Almost half of the adults in England have a poor understanding of maths, according to a new charity.
National Numeracy has found that 17 million people in the country struggle with the subject.
Many of them have an understanding of numeracy equivalent to that of a primary school pupil.
The number of innumerate adults in England has grown by up to two million in eight years and there are fears this is having a major effect on the individuals and the UK economy.
Chris Humphries, the chair of National Numeracy, told Sky News: "That's a scary figure, because what it means is they often can't understand deductions on their payslip, they often can't calculate or give change.
"They have problems with timetables, they are certainly going to have problems with tax and even with interpreting graphs, charts and metres that are necessary
for their jobs."
He added: "It does matter, poor numeracy seriously blights an individual's life chances.
"Young people with poor numeracy are twice as likely to be excluded from school, we know adults with poor numeracy are twice as likely to be unemployed."
"It is simply inexcusable for anyone to say 'I can't do maths'. It's a peculiarly British disease which we aim to eradicate.
"It doesn't happen in other parts of the world and it's hitting our international competitiveness. With encouragement and good teaching, everyone can improve their numeracy."
Unlike poor levels of literacy, it seems many people are not even concerned about their lack of basic numeracy. Only 56% of those questioned were embarrassed about their poor maths skills.
The charity is hoping to address the problem, encouraging those of all ages to improve their poor levels of numeracy.
Jan Dawson, who teaches maths to adults at Bournville College in Birmingham, is one of those trying to do something about the problem.
She told Sky News many are turned off maths while still at school.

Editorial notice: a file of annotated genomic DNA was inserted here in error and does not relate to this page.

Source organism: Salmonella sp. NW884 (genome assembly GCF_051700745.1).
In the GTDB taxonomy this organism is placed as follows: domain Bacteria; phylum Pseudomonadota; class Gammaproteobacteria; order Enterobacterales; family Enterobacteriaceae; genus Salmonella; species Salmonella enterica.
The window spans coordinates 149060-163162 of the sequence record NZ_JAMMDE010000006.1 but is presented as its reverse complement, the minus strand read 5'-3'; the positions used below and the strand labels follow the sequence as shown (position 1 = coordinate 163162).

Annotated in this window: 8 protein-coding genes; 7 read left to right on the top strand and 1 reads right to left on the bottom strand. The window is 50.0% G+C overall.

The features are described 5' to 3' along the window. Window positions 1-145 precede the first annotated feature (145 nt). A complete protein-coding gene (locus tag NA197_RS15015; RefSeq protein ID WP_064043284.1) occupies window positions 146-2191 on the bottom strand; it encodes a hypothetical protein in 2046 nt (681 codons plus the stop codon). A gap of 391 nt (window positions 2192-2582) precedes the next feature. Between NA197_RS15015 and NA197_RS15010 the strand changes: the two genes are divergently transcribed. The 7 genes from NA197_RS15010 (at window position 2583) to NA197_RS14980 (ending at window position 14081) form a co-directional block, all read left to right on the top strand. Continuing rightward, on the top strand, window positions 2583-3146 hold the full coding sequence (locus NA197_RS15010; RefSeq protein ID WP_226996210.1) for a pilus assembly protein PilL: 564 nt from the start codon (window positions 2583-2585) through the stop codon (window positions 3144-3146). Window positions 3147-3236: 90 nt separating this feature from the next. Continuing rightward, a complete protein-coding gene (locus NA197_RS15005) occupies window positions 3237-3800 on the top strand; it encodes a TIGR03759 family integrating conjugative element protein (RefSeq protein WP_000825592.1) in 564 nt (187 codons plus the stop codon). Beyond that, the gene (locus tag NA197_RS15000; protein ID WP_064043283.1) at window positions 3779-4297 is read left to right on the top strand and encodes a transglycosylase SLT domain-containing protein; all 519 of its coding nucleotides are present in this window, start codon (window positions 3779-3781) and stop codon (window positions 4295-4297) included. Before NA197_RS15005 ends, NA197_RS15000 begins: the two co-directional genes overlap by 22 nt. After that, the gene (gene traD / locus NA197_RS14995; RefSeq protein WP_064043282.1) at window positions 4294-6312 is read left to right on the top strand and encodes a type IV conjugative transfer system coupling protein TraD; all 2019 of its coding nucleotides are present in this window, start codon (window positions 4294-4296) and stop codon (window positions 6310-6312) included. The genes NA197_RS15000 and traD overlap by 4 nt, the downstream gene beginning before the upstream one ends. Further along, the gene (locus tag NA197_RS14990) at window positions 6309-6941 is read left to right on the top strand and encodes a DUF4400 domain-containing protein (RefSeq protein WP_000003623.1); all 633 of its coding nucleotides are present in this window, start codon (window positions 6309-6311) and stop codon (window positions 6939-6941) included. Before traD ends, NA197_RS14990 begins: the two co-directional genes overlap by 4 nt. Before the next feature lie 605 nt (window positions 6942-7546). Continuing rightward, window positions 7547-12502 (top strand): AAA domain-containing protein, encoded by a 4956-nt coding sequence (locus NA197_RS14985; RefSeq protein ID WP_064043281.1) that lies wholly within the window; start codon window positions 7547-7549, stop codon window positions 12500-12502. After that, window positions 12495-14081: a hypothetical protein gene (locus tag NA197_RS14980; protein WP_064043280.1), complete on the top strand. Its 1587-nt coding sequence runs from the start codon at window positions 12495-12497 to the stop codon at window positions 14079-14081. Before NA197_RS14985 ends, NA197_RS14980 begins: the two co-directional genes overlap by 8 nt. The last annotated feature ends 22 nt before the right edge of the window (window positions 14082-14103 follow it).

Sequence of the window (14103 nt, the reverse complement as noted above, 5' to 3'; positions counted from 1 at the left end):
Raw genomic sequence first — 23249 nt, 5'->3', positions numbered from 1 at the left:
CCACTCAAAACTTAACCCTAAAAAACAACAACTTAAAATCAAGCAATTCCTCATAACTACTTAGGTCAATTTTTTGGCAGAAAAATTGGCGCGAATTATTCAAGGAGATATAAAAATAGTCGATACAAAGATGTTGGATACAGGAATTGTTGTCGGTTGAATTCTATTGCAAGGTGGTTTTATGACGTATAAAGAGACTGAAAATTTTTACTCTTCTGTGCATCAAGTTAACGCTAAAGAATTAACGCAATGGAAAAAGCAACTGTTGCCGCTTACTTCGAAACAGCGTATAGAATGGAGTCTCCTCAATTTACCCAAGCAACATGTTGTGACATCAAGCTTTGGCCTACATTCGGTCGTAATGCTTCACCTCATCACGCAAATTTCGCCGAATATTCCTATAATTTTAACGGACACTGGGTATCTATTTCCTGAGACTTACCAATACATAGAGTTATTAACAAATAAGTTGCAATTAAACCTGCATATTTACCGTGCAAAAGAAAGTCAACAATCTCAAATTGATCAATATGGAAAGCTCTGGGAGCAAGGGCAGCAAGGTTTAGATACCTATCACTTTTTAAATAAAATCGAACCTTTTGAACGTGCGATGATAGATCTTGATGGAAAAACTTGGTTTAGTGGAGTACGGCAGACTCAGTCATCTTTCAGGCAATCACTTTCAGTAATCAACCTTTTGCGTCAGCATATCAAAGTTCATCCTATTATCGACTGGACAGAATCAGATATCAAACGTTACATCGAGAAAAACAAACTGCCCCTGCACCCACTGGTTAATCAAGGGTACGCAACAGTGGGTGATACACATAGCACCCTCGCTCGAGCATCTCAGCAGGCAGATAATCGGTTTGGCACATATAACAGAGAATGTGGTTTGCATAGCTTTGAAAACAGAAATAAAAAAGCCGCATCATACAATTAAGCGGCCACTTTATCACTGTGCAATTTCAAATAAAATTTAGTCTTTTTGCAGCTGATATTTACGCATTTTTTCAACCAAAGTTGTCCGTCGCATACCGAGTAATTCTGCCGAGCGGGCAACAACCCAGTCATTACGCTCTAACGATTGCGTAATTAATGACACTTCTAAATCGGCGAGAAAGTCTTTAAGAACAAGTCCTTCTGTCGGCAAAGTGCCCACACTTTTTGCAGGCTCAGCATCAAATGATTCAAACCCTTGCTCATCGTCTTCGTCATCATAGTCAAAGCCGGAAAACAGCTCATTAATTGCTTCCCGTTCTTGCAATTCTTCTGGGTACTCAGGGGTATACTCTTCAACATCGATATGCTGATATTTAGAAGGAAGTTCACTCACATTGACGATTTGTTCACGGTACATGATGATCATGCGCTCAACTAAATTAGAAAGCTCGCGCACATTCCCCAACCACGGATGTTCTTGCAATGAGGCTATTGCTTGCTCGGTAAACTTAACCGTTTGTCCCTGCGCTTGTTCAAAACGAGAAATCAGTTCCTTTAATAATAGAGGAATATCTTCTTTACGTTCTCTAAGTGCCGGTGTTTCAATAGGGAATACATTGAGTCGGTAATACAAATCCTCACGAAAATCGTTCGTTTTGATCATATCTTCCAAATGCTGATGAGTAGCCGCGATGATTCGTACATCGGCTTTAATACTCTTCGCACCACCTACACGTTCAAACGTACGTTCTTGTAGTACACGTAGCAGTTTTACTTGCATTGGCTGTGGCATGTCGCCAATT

"Invariably they're quite anxious about maths. They've had bad memories of maths from when they were at school but very often they will leave here and say that was great I understand, the penny has dropped," she said.
Many of the mature students in her class have decided to brush up on their maths after realising their lack of knowledge has held them back.
Louise Galvin has a 13-year-old son and until recently she would worry when he asked for help with his maths homework.
"My son's got autism but he's very good at maths. Sometimes he comes home from school and I find his homework really shocking because it's tough for a 13-year-old, but now I can help him with it because I understand it better," she said.
Those involved in the new campaign believe some people even see a lack of ability at maths as a "badge of honour".
Speaking on Sky News television personality Johnny Ball, famous for popularising maths and science in TV programmes in the 70s and 80s, said the curriculum and the way maths was being taught were letting children down.
He said: "Teaching standards are not really strong enough in so many schools."
International studies show that the UK is lagging behind other nations when it comes to the subject.
In 2006, it was ranked 17th out of 30 developed nations in terms of the proportion of people with low or no qualifications.
Some 35% were considered to be at that level - double the number of countries such as the United States, Canada, Germany and Sweden.